Christ who holds all things (Revelation 1:4b-8)
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In the epistolary greeting at the beginning of John’s prophecy, God declares: "I am the Alpha and the Omega...who is and who was and who is to come, the Almighty.” The word translated “Almighty” is pantocrator in Greek, and images of Christ Pantocrator—Christ Almighty, the stern savior and judge, grasping the book of the Gospels in his left hand and imparting a blessing with his right—are some of the oldest and most popular icons of the ancient church. Christ Pantocrator was often painted or laid in mosaic tiles in the central dome of ancient churches, gazing down beneficently and powerfully upon the gathered worshipers.
What’s our image of Christ? A lot of us might prefer Christ the teacher, Christ the gentle shepherd, Christ the resurrected one, taken for a gardener and startling Mary outside the empty tomb. The early church, however, foregrounded Christ Pantocrator. They needed a Christ who manifested his power.
So do we, though we might not always be so sure. Many of us have a well-developed sense of agency. We control our futures. Our Pantocrator of the gaps fills in only at the places where our power peters out.
Perhaps we need to recover a more vivid sense of God’s power. After all, God is named The Almighty, and God’s power is something of a leitmotif throughout the scriptures. The book of Revelation begins with God’s power. It’s God’s power that undergirds the whole prophecy. And the book resolves into God’s power. Despite all the indicators to the contrary—the emperors with their wars and executions, the beast (that villainous sock puppet) pushing its head into human history, animated by the dragon—still “the Lamb will conquer them, for he is Lord of lords and King of kings” (17:14). The message of Revelation could be summed up like this: nevertheless, the Lamb wins.
Which is fine for the end of history. I have a sufficiently apocalyptic imagination to be able to believe in Christ’s ultimate victory. But where my faith slips a gear is in the archipelago of everyday evils: the barbed-wire viciousness confronted by refugee families and barrel bombs and those crumpling, you-had-better-sit-down-for-this diagnoses. I need my Christ Pantocrator in those everyday places.
Of course, the image of Christ in the book of Revelation is not of a God waiting till the end of the world to enter the flow of history, some watch-breaker God sitting just offstage. His power is exercised in the here and now, in love, in the fact that he has freed us from our sins by his blood, in that he made us to be a priestly kingdom. It’s concrete power, set to work in our lives so that we might grow into maturity in him, might know life and godliness, might experience the occasional immovable object tossed like a gnarly mulberry tree into the sea. “All things work together for good for those who love God” is a statement which is as true as it is audacious because Jesus really is the Pantocrator, the one who in his love has set the “exceeding greatness of his power to us-ward who believe,” as the old pronoun-bending King James Version puts it (Romans 8:28; Ephesians 1:19).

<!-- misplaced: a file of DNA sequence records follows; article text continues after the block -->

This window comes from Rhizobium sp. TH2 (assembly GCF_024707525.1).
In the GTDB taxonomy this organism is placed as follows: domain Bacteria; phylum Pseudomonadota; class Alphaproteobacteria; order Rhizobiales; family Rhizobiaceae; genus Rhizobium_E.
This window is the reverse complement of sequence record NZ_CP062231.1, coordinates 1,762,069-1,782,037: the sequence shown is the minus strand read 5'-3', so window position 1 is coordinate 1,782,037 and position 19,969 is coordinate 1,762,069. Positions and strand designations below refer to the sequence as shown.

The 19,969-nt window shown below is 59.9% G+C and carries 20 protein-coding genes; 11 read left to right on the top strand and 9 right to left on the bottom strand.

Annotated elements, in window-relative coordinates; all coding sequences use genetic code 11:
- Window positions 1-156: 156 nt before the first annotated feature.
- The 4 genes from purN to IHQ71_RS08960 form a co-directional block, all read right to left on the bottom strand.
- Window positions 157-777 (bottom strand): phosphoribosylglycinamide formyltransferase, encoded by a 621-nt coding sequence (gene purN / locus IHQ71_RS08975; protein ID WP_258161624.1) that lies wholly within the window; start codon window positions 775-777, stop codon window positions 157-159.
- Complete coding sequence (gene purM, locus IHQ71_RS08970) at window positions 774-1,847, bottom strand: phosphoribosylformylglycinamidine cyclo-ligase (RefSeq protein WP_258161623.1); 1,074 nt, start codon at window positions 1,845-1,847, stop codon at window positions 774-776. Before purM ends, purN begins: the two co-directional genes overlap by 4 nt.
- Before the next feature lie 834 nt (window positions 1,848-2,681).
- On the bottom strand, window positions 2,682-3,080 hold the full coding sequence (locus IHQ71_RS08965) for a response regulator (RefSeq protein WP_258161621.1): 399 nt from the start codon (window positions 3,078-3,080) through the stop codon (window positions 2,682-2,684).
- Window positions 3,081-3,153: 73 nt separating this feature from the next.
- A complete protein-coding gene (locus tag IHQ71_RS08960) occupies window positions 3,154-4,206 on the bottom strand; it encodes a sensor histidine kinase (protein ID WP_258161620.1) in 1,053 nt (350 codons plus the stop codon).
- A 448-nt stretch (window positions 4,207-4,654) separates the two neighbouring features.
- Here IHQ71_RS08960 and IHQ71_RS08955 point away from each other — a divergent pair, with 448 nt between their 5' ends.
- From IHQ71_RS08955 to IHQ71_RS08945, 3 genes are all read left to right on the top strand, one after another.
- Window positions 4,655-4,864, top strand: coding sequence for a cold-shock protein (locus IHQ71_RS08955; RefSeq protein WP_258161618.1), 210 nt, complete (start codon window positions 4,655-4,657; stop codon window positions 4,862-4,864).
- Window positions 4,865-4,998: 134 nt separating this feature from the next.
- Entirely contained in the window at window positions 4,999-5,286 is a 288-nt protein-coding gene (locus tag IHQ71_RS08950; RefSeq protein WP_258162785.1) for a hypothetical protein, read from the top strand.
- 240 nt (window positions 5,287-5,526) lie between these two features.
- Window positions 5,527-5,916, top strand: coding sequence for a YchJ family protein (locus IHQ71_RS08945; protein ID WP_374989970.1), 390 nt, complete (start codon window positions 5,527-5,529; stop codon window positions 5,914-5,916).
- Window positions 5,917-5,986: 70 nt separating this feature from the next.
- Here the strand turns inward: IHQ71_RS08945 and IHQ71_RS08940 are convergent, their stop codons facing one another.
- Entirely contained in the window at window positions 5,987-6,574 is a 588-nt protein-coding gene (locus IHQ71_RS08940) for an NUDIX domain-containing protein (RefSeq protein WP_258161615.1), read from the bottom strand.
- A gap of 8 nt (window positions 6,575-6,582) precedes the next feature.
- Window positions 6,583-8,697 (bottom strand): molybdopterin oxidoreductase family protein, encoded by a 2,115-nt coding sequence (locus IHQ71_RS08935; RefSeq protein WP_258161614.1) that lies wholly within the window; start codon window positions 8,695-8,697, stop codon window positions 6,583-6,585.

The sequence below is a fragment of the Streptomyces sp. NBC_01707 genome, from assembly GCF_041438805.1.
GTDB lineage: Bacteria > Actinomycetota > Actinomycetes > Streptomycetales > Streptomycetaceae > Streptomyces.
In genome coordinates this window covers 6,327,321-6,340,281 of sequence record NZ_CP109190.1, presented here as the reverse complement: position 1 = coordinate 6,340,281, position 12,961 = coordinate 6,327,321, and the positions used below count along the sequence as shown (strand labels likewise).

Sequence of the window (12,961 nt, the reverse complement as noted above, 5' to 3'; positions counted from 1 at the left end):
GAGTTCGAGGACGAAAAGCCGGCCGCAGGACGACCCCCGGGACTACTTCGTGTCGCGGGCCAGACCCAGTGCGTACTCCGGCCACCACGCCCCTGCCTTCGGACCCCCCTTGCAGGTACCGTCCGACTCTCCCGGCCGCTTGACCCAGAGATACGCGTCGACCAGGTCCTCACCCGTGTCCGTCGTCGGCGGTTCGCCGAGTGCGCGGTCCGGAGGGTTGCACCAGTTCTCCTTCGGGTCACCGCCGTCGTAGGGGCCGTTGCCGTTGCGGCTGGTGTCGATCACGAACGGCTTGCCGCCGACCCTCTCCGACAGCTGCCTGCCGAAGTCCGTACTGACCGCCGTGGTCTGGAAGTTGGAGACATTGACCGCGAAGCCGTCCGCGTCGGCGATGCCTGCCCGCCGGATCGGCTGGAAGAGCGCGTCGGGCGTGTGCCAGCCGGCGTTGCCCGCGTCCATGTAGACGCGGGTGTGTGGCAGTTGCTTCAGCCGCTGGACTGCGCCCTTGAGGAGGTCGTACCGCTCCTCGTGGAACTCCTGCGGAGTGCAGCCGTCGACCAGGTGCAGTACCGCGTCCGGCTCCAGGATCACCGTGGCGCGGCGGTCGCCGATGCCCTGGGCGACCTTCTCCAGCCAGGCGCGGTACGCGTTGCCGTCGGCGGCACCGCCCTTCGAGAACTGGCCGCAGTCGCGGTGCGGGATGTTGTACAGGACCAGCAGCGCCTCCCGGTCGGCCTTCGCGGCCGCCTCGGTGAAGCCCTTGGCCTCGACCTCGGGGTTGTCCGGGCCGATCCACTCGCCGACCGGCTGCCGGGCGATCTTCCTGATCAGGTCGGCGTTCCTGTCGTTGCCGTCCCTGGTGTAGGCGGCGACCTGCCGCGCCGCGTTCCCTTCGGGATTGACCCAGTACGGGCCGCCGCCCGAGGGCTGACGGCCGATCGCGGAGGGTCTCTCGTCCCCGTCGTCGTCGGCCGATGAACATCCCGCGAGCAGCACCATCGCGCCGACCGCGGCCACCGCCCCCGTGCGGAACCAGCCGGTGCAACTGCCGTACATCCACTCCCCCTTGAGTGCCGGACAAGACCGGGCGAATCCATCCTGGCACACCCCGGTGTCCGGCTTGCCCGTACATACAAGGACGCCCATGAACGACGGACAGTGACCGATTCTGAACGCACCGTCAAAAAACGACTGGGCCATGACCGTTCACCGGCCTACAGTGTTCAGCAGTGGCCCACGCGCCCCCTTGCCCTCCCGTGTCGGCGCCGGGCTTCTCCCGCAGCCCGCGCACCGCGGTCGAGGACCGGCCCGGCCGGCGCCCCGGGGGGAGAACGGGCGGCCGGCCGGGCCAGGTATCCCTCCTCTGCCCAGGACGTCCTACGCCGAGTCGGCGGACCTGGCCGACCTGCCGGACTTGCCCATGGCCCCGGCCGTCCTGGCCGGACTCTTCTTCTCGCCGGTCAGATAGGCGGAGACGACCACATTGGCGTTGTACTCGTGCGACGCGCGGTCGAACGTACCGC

Do we believe in the us-ward power of Christ Pantocrator? Do we expect it, watching for God’s power to open doors, move mountains, challenge structures of sin in our lives and communities?
Honestly, not always. It could be that we doubt God’s power for the usual reasons: the theodicical roughage churned up by the world. But there’s also the fact of the subtleness of God’s power. Things happen, and, well, was that God? Or was it a scruffy coincidence?
Though all things work together for our good, not all things will go our direction. It’s a vexing little paradox, and nowhere is it more true and pressing than in the church.
In talking to pastors serving rural congregations around the country, I’ve heard remarkable stories of revitalization. But sometimes these resurrection stories are preceded by death. I think of Brenda Henson, an Assemblies of God pastor who launched a congregation and community-focused ministry reaching out to folks dealing with addiction, generational poverty, and incarceration in her small, rural town. One key piece that allowed their congregation to thrive was the gift of a building—with a new roof—from a church that had dwindled and died a few years earlier. No doubt those last, lingering saints in the previous congregation had prayed their hearts out, wondering why God didn’t make all things work for their good and turn that church around. And no doubt they would be overjoyed to see how God was able to accomplish abundantly far more than all they could ask or imagine.
The title Pantocrator is loaned from the Septuagint as the usual translation of “The Almighty.” But, especially in the New Testament, kratos can also mean “hold” or “grasp.” In that sense, Christ Pantocrator could be rendered “Christ who holds all things.” That includes us. And maybe that’s the starting point for us to renew our image of Christ’s power. Christ All-Holder enfolds us in his almighty hands.